Weather is unpredictable in the area and the beach is completely exposed.
Bring sunscreen and water for your basic needs
Gorgeous green olive colored beach at Papakolea below
Climbing down the face of the cliffs via ladders and rocks to reach the bottom of the beach area below.
Here’s a cool video highlighting the entire hike to Papakolea – the green sand beach in Hawaii
What else to see in South Point area
Once you head back to the parking area there are a few other places of interest to see in the South Point area below. Also check out the other attractions and fun things to see in the immediate area of South Point.
Gorgeous coastal views from the South Point area
Other fun things to do in South Point area
- Go visit the tip of South Point – the jagged cliff areas of South Point are spectacular and wild it is definitely worth the short drive to see this place
- Those on an adventure kick actually love to jump from the cliffs for a real thrill ride.
- You can also just walk along the cliffside trails for more fantastic views in the area.
- Check out the Kula Kai Caverns for lava tube explorations in Ocean view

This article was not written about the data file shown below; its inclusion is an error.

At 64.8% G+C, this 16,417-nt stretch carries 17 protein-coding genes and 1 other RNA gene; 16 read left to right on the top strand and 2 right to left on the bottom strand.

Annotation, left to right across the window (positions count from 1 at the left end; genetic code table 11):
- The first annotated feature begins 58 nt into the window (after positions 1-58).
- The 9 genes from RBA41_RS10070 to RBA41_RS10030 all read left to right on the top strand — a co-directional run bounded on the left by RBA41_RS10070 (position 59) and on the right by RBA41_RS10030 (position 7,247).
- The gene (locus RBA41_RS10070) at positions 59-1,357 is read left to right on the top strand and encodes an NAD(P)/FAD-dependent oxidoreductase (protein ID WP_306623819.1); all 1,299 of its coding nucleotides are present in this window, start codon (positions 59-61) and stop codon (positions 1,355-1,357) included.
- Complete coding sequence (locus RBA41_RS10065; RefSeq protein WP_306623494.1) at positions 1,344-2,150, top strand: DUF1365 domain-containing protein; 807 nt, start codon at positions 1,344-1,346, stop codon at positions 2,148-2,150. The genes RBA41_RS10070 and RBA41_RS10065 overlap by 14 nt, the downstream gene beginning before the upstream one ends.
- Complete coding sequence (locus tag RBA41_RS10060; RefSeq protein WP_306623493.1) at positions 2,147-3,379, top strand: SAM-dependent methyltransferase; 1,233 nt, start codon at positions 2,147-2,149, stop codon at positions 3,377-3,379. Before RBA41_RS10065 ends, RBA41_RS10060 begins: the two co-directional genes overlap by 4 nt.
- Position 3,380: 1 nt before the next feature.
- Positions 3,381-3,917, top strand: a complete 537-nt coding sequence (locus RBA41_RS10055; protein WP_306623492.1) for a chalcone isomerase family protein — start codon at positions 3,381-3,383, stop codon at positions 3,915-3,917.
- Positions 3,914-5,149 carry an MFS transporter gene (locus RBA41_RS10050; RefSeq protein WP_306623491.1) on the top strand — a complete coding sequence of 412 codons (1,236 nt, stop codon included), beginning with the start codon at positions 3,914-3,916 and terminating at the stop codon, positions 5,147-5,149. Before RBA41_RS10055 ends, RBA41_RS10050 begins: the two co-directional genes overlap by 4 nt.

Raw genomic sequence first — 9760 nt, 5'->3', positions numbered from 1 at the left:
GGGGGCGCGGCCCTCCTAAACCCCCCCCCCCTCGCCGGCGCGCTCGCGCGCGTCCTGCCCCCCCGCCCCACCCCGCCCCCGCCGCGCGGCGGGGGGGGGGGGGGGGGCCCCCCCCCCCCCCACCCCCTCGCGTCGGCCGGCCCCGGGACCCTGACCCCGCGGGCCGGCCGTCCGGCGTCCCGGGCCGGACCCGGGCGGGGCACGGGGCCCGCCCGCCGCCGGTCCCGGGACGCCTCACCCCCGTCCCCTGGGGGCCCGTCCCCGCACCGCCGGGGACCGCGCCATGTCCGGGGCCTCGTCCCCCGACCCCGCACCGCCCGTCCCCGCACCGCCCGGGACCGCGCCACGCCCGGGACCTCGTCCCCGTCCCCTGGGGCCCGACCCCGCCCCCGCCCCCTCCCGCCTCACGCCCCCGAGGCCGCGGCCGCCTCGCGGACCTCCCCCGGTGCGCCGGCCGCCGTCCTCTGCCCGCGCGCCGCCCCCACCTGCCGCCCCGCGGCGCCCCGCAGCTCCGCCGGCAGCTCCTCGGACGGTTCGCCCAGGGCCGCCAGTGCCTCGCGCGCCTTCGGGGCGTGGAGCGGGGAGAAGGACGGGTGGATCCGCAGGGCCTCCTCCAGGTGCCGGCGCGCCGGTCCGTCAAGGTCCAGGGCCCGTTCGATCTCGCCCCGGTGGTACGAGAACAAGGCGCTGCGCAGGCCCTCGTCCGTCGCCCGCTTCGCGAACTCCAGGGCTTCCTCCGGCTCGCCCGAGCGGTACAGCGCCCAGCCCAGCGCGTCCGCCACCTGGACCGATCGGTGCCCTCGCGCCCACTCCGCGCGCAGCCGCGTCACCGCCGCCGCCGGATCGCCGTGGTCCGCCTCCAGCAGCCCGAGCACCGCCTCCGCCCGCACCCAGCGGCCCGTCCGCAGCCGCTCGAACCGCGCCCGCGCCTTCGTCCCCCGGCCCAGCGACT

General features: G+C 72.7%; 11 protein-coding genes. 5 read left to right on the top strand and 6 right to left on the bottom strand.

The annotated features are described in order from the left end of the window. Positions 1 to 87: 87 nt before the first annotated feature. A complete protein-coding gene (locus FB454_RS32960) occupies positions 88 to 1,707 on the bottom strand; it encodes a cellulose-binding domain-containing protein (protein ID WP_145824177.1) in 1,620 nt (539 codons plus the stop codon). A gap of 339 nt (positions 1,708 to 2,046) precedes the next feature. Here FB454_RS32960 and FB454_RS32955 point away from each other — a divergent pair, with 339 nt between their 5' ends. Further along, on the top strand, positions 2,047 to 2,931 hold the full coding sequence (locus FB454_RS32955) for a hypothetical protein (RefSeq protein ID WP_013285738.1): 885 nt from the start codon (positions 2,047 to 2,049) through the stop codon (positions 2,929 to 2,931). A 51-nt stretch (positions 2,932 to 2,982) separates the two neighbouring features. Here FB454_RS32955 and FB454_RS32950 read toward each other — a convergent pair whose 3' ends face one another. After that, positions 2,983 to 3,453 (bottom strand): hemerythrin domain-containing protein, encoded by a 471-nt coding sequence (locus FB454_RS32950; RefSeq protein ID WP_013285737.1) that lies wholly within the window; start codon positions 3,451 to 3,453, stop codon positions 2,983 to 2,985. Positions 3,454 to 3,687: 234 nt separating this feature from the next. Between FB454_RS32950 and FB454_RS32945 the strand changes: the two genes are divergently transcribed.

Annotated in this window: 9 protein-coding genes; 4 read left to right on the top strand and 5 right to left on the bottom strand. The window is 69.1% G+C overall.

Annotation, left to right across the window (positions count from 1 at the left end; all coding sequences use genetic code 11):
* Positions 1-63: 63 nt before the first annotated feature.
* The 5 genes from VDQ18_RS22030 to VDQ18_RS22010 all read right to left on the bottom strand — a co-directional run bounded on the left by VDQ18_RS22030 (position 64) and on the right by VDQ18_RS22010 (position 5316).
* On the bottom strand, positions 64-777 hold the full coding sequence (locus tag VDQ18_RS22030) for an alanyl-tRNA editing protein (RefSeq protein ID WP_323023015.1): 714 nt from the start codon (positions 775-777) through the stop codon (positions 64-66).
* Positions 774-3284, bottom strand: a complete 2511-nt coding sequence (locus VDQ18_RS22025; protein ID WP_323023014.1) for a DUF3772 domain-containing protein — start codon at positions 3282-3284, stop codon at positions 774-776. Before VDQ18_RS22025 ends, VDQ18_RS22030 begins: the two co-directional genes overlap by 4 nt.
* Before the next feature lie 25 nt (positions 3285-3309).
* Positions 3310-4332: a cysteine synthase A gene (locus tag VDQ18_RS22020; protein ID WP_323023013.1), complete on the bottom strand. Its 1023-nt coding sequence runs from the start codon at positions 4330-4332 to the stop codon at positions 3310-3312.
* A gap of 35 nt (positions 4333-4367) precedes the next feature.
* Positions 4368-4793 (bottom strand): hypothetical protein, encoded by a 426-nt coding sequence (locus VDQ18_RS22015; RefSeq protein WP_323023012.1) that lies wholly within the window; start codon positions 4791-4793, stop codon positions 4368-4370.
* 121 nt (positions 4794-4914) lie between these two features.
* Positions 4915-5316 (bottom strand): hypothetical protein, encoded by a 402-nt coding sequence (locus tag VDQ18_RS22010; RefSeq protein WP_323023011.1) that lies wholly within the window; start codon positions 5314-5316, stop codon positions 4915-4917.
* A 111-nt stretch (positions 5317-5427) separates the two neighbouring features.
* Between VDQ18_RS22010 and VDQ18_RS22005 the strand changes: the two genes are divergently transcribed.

- Visit Punalu’u black sand beach and the gorgeous turtles that bask on the lava rocks and sandy beaches there.
- Get your fix of delicious Kau coffee at the Kau Coffee Mill in Wood Valley
How to get to Papakolea beach and South Point
From Kona area, the drive is about 63.6 miles driving down Highway 11 and in between mile marker 69 and 70. Look for South Point road and make a right, then drive down to a sign showing the Green Sand Beach on the left side. Drive to the parking lot area and look for the trails towards the ocean.
From Hilo area the drive to Papakolea is about 81.7 miles on Highway 11 and in between mile marker 69 and 70. Look for South Point road and make a left, then drive down to a sign showing the Green Sand Beach on the left side. Drive to the parking lot area and look for the trails towards the ocean.
Public transportation is limited and there are no tour outfitters going to this area. If you plan on doing this trip, then you should rent a car from either Kona or Hilo airport and drive down to the South Point area.
More details and hikes in Hawaii